A Brief History of Premiere Pro (and Fun Facts for my Fellow Video Nerds)
Adobe Premiere Pro won our 2021 Toolfarm People’s Choice Awards for Favorite Non-Linear Editor. Instead of giving you a list of its virtues or convincing you that you need to switch to Premiere Pro, I thought I’d take a different, more fun route that satisfies the researcher in me. Today, you’re going to get a quirky history lesson on Premiere Pro!
Adobe just turned 30 years old, which I know is older than some of you out there. Learn about the interesting history of Premiere, from when it was just a twinkle in the eye of its creator, to its current form.. Learn about some of the films edited on Premiere Pro, as well as some of the plugins that I find indispensable when editing.
Adobe Premiere History, the early years
Premiere began its life as a working demo of a QuickTime Editor called ReelTime, developed by Randy Ubilos, an engineer for SuperMac. While still in beta, ReelTime was acquired by Adobe in August 1991 and was christened with the name Premiere. Incidentally, Randy was also one of the early architects of Final Cut Pro.
[Edit: Marianna Montague, Sr. Director, Customer Success Management at Avid Technology, got in touch with me and she filled me in on some information about this time period. Marianna has worked for Apple, Media 100, and Avid over the years, so she is extremely knowledgeable about the history. She explained that Randy Ubilos and John Molinari, the CEO of Data Translation (which ended up being Media 100) signed a deal so Key Grip would be the front end of the Media 100 QX product. Key Grip was the original name of ReelTime. That deal fell through and that is when ReelTime was sold to Adobe. Thank you Marianna, for filling in some holes!]
Premiere, released for Mac in December 1991, was one of the first non-linear editors on the market.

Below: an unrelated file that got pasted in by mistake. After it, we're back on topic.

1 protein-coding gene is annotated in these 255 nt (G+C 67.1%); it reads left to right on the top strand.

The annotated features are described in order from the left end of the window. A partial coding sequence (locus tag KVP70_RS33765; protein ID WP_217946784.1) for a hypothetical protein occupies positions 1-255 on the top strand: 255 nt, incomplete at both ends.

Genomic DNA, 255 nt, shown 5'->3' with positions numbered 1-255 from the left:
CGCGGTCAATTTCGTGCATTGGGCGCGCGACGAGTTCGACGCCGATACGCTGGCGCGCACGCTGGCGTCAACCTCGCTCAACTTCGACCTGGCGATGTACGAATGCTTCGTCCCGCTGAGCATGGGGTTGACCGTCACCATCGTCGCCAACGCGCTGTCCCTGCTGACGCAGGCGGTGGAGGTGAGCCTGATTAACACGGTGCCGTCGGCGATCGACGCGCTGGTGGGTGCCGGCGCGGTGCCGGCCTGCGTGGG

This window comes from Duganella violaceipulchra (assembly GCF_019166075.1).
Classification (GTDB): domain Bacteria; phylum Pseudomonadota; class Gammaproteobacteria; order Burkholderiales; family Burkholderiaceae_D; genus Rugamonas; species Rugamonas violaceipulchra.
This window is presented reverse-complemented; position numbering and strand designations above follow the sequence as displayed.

At this time, Premiere was limited to a resolution of 1024 pixels wide or less, with a maximum frame rate of 10 FPS! Version 1.0 shipped with 24 transition effects. The Windows version was released almost 2 years later, in September 1993. Premiere 2.0 more than doubled that with 49 effects, including some useful chroma-keying tools and time effects.
What was cool about Premiere was that it was much more affordable than other editing software at the time. You didn’t need to buy a very expensive editing system like an Avid. At my old post-house, we had a couple of Avid Media Composers that I know came in well over $100k per system.
How much did it cost? Premiere 1.0 sold for $495 as a perpetual license, and the price increased to $695 for version 2.0. By comparison, Adobe Premiere Pro is now subscription-only and runs $20.99/month.
What did Premiere 1.0 look like?
Below, check out Krazy Ken’s video where he shows Premiere 1.0 on an old Mac iBook. Videos like this are what YouTube was made for!
Adobe Premiere 4.0, 5.0, 6.0
Premiere 4.0, released in 1994, allowed editors to have a full-screen video at 60 fields per second (note, not frames, but fields. In case you’re not familiar, fields were used to help video play more smoothly.)
And then it was called Premiere “Pro”
You’re probably wondering when Premiere became Pro. That happened in 2005 with the release of the Creative Suite Production Studio, which included Premiere Pro, After Effects, Bridge, and Photoshop.
From these humble beginnings, Adobe Premiere Pro has become an industry-standard video editing tool. Editors use Premiere Pro on feature films, television shows, music videos, corporate videos, commercial work, and more. Which movies, you ask? Keep reading.
Some Movies & Shows Edited on Premiere Pro
Thousands of films and television shows cut on Premiere Pro over the last couple of decades. Below, check out a shortlist, with links to interviews and articles on editing the particular film or show.
Mindhunter (2017) – I love this show. You need to see it.
Gone Girl (2014)
Hail, Caesar! (2016)
The Florida Project (2017)
Top Premiere Pro Plugins
Below, check out some of our most popular, versatile plugins for Premiere Pro. These are my personal favorites. I promise not to mislead you! By no means is this a complete list of all of the tools I use and love, but these are customer favorites. In addition, I’ve included a bit of history because it’s always good to know something about the tools that you are using.
What it is: Sapphire has been a popular VFX bundle at Toolfarm for years. Perpetual or subscription licenses available. Supports Premiere Pro and After Effects, as well as a slew of other hosts.